Blanco County News
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Letter to the Editor
Wednesday, April 18, 2012 • Posted April 19, 2012

The Cooperative as a Gas Station – PEC Members for CHOICE: Regular or Premium?

Suppose you lived in an area where a small group of seven people had fixed it so that you had to buy gas from only one station, the one they ran.

Suppose that because of their friendship with the folks who made their living by pushing premium gas, rather than regular, the least expensive grade, the seven running the station bought as much premium as they could, mixed it with regular, and stocked their station tanks with that mixture, and only that.

If you wanted gas, you bought the expensive premium mixture, from this station, or you did without. The seven offered no other choice, and you couldn’t shop anywhere else. Would you be a satisfied customer? Would you feel abused?

Then suppose one day you and a lot of other unhappy customers suddenly realized that you actually owned the station, and that the seven people running it actually worked for you. How would you feel then? And what might you do?

Do you think you might want to fire the seven people running the station, or as many as you could when their contracts expired, and hire new people? Do you think you might insist that the station you own offer a choice of grades, regular as well as premium, so the “customers” might decide for themselves what kind of gas they wanted, and how much extra, if any, they wanted to pay for it?

Substitute electric power for gas, and you have today’s Pedernales Electric Cooperative, the exclusive provider of power for this area. You can’t go elsewhere. If you want power, you take what PEC offers, at the rate it sets. And what the Board of Directors has decided to offer is not the lowest-cost product on the market. Rather than offer power at the lowest possible cost, consistent with sound business practices, the directors have chosen to force members to purchase a more expensive product, consisting of low-cost power from LCRA and more expensive power exclusively from renewable sources such as the wind turning turbines along the Texas coast.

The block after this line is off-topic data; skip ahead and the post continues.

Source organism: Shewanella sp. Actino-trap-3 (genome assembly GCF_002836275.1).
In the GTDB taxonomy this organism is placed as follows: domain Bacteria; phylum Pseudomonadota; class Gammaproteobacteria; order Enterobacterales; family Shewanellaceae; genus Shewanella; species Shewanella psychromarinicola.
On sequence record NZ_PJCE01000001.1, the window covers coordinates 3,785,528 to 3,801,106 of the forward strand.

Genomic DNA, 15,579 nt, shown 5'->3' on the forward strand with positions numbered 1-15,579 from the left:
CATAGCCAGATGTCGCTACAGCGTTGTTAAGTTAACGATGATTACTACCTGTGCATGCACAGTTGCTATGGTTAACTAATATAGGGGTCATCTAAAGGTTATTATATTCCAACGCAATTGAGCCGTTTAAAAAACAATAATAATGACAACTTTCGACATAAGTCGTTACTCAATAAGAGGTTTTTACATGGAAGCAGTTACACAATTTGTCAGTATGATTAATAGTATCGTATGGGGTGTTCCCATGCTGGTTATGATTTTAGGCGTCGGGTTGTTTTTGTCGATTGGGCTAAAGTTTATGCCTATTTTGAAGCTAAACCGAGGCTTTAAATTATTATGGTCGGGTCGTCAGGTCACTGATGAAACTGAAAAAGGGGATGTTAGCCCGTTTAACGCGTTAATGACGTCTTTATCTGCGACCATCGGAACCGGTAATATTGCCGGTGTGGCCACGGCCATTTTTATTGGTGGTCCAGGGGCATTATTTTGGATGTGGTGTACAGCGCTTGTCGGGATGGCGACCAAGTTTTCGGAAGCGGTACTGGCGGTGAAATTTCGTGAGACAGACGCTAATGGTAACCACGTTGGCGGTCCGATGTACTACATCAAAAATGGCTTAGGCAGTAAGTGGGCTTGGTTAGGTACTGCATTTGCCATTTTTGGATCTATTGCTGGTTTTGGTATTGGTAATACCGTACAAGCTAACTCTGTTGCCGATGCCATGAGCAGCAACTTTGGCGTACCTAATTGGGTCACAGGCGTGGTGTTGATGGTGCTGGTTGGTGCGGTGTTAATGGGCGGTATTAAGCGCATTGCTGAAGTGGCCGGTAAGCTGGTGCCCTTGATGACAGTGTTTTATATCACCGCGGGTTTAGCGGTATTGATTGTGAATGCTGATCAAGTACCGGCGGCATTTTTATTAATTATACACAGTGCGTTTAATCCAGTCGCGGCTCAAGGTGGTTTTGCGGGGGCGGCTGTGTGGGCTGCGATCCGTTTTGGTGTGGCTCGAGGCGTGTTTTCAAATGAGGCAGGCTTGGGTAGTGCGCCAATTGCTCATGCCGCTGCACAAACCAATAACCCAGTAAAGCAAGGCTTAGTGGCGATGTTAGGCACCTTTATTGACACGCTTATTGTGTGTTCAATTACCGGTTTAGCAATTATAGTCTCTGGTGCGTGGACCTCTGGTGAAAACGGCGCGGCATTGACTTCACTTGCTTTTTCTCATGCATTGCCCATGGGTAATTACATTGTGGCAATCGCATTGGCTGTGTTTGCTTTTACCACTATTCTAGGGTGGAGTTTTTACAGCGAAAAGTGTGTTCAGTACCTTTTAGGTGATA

Thanks to this choice the directors made, we members paid $7.7 million more last year than we would have needed to pay for the same amount of power. And now these directors want to add even more of this expensive power to the mix! Fortunately for us, we do own the cooperative! We can affect the decisions that are made with respect to the rates we are forced to pay. We can start by electing three new directors when we vote in the PEC Board election this June

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